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Reorg Marries Partner, Small Business Units

It’s the second major Microsoft reorg in as many months, and this one hits lots closer to home for partners. Microsoft announced on Monday that, in addition to being responsible for the Microsoft Partner Program, Allison Watson will head up the Worldwide Small Business Group. The thinking is that there’s lots of synergy between small business customers and partners, because lots of partner companies are themselves small businesses and deal with other small businesses as customers. While you can certainly make that argument, you can also make the argument that adding an entire new business unit to Watson’s plate isn’t going to help her deal more effectively with the Partner Program. That may be especially true since the general manager of the Partner Program, Kevin Wueste, is leaving that position. He is being replaced by Sherle Webb-Robins, who comes to Microsoft from Sun Microsystems. Check out our story for the full scoop and drop a note to [email protected] to let me know what you think of the moves.

Getting More for Your Certs
Changes are also afoot between the Microsoft Learning group and the Partner Program. There's talk of "new integration" that will enable partners to apply Microsoft Certified Professional certifications to multiple Microsoft Competencies. Currently, each certification can be applied to only a single Microsoft Competency. Details are sketchy, but allowing a single cert to apply to even two competencies would certainly be good news for partners.

Longhorn Server To Offer Flexible Footprint
In a recent blog post, a Microsoft executive confirmed the company is taking steps to give customers something they’ve long been screaming for: a reduced footprint for its operating systems. Longhorn Server will be "composeable" at three different levels to meet varying roles or requirements, according to an Oct. 14 post to the Windows Server Division blog by Mark Aggar, senior product planner for Windows Server. For example, Longhorn Server will allow for installations that don’t require a GUI, removing all the bits required to run it. Smaller footprints should mean reduced maintenance requirements, better security and reliability, and potentially improved performance, Aggar says. Sounds like another selling point for Longhorn.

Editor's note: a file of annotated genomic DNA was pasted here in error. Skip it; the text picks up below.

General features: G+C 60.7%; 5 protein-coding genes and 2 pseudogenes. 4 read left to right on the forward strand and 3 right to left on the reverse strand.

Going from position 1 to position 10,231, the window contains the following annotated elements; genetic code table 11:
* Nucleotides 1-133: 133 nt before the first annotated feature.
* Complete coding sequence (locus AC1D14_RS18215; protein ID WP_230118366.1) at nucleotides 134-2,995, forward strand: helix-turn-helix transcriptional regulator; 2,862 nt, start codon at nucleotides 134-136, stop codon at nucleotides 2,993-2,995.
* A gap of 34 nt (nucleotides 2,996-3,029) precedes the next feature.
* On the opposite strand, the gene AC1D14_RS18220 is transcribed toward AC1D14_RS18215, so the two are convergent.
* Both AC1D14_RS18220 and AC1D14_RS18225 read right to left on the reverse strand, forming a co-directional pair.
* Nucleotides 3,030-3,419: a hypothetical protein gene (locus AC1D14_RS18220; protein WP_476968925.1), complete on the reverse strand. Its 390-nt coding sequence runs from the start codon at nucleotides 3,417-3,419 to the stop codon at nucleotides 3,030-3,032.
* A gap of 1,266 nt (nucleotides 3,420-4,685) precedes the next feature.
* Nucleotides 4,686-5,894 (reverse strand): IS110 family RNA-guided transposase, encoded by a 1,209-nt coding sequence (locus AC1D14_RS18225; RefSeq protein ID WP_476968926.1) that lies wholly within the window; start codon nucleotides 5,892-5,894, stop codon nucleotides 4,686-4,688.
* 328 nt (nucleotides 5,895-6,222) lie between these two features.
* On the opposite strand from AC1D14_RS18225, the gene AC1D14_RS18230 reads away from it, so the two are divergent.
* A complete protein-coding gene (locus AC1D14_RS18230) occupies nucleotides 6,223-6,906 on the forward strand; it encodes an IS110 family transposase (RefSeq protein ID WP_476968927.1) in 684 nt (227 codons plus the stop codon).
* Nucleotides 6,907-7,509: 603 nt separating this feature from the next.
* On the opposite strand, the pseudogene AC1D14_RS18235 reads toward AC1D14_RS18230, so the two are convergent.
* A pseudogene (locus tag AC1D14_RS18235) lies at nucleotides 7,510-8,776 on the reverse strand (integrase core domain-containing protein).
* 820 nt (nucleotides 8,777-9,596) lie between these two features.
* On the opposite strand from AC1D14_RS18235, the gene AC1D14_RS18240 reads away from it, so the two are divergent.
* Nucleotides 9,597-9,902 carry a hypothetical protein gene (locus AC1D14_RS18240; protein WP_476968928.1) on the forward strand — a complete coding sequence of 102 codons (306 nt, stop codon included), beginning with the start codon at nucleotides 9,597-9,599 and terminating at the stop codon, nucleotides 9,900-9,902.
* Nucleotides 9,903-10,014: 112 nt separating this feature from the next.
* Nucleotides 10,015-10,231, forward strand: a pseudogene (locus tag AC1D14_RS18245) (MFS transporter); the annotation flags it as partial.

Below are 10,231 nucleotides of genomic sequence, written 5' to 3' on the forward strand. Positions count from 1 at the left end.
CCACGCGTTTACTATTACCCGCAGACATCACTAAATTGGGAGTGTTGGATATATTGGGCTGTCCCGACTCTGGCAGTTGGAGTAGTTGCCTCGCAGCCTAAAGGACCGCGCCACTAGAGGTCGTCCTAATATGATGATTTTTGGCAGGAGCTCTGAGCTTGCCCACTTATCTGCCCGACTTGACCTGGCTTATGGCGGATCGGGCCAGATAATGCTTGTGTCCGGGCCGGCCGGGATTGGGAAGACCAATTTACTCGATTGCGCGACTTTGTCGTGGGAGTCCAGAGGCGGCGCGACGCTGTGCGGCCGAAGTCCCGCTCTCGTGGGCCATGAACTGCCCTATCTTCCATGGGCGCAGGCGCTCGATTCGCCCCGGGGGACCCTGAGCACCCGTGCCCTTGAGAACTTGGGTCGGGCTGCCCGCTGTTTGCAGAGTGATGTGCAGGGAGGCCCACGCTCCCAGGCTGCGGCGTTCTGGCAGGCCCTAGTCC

Intel Stays on Track
I do OK with the Microsoft code names, but I don’t even try to keep track of Intel’s. Maybe it’s because they sound like something out of a daytime soap opera: the conniving Dr. Dempsey and his manipulative mistress Ms. Blackford meeting in seamy motels in the Tulsa suburbs of Paxville and Twincastle. Contributing writer Stuart Johnston has it all sorted out, however, in his report from a recent Intel event where the company offered a status report on the roadmap it unveiled just over a year ago. The overall gist is that things are on track, with the first Intel dual-core, Hyper-Threaded Xeon processor due out in August.

Microsoft, Siebel Offer Development Tool
Microsoft and Siebel Systems Inc. on Monday announced the Siebel Component Assembly for Microsoft .NET, which is intended to help organizations more easily build custom CRM applications. Based on the .NET Framework, it offers native integration with Microsoft Office 2003 applications, Outlook 2003, SharePoint and Exchange.

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This column was originally published in our weekly Redmond Partner Update newsletter. To subscribe, click here.

Another Not So Subtle Plea for Letters
We’re putting the November issue of Redmond Channel Partner to bed but, as with our last issue, we still have room for some of your thoughts. In other words: We want more letters! We have a page to fill! Please write!

A few sentences, that’s all we ask. Read a story, give us your thoughts -- rants, raves, questions, answers, musings, recipes, whatever. Drop me a line at [email protected] or use our online form.

Need a prompt? OK, have a stab at answering this question: What’s your take on the concept of "solution selling?"

Posted by Paul Desmond on October 19, 2005


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